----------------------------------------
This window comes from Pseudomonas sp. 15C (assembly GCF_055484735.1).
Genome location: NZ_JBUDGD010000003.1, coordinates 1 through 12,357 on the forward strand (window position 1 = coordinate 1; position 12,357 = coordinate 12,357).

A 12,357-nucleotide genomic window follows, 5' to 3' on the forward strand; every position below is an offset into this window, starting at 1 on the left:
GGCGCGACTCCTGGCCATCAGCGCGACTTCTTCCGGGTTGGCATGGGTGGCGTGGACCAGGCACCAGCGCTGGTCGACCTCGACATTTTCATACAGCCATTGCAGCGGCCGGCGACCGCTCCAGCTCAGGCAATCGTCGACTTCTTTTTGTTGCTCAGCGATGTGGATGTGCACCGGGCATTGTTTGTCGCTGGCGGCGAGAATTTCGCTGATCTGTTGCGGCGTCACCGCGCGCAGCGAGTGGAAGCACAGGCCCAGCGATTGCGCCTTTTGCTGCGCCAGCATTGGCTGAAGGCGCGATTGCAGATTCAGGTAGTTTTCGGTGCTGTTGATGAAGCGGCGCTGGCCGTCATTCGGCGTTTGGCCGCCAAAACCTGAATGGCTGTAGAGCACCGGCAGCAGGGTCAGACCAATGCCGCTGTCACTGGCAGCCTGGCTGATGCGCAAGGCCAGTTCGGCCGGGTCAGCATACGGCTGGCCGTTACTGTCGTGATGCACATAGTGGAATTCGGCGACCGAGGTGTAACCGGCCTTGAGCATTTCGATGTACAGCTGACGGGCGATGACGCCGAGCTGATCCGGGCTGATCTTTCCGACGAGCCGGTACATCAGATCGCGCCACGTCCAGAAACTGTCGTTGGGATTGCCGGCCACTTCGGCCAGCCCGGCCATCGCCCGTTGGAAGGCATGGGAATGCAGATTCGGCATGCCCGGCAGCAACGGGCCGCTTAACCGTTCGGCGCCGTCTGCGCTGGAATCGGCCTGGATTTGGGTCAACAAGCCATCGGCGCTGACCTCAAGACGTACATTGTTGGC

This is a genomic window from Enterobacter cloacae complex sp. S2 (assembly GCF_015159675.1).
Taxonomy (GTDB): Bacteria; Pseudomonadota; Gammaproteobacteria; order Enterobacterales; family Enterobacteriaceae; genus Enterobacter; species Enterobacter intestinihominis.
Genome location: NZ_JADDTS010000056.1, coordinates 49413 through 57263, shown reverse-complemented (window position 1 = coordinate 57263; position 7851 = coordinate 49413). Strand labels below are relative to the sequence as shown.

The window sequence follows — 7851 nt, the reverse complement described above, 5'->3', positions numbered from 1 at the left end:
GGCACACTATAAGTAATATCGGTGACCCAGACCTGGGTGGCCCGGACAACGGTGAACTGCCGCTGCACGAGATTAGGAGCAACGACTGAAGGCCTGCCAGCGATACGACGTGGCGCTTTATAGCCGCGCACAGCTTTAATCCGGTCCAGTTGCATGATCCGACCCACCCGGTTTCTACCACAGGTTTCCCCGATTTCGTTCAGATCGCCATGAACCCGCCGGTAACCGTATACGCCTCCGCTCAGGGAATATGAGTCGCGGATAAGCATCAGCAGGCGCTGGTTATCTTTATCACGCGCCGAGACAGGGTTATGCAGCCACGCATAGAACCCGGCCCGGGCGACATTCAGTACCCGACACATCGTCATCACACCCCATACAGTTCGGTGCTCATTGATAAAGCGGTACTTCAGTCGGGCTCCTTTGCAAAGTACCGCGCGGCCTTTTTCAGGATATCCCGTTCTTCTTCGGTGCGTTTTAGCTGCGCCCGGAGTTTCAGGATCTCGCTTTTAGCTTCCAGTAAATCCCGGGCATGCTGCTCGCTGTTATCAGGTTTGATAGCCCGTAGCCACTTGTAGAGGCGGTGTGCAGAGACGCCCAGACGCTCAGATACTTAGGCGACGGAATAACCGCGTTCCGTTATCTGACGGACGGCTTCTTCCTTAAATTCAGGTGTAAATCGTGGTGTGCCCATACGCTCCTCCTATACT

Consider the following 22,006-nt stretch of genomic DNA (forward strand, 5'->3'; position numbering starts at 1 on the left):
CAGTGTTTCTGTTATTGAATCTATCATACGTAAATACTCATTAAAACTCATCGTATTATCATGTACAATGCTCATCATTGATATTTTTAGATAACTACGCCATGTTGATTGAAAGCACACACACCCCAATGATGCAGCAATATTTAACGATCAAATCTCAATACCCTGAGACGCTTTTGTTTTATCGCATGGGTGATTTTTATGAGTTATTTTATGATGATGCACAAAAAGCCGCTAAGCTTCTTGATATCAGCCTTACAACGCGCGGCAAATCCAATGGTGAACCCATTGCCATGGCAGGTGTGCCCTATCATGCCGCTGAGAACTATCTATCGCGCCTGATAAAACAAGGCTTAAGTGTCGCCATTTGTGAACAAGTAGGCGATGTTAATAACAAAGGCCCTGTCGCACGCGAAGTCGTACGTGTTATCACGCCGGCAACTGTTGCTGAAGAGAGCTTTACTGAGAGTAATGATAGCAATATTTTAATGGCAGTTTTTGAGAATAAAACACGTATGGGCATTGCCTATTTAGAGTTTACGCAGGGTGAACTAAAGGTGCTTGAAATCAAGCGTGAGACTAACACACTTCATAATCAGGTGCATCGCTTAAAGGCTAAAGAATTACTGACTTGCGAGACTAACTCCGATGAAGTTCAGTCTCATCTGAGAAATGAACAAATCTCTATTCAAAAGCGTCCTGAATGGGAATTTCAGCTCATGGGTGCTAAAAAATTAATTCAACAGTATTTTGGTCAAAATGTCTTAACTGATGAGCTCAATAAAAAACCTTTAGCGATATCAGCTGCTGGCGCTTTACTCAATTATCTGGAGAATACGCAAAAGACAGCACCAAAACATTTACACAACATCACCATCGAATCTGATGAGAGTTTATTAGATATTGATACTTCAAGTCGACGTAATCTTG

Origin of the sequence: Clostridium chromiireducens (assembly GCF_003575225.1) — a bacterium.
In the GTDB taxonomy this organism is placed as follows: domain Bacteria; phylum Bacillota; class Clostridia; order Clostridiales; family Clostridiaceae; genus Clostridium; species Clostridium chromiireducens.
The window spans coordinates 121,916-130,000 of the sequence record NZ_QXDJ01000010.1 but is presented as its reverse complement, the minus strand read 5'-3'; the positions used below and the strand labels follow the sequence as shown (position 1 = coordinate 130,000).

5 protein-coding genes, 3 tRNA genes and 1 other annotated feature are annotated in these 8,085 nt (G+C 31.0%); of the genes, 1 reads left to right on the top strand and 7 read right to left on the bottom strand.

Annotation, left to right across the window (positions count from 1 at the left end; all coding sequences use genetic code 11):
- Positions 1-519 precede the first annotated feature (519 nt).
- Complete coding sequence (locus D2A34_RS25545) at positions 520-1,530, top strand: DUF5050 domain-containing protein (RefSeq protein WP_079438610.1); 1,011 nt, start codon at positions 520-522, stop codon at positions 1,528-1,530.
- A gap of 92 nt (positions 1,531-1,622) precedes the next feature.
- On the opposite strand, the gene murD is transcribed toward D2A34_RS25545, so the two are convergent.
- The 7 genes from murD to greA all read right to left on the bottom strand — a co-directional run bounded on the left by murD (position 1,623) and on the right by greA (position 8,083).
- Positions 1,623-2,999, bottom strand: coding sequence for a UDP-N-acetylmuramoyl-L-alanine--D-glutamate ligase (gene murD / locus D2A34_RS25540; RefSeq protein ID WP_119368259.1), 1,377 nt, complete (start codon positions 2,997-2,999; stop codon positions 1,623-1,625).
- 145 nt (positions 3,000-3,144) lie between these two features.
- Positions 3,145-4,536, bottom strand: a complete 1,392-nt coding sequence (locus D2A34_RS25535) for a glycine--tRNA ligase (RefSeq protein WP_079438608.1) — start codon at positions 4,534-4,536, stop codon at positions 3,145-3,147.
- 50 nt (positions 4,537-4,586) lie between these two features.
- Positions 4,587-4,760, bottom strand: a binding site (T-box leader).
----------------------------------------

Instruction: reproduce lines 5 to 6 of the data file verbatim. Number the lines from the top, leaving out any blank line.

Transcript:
This is a genomic window from Enterobacter cloacae complex sp. S2 (assembly GCF_015159675.1).
Taxonomy (GTDB): Bacteria; Pseudomonadota; Gammaproteobacteria; order Enterobacterales; family Enterobacteriaceae; genus Enterobacter; species Enterobacter intestinihominis.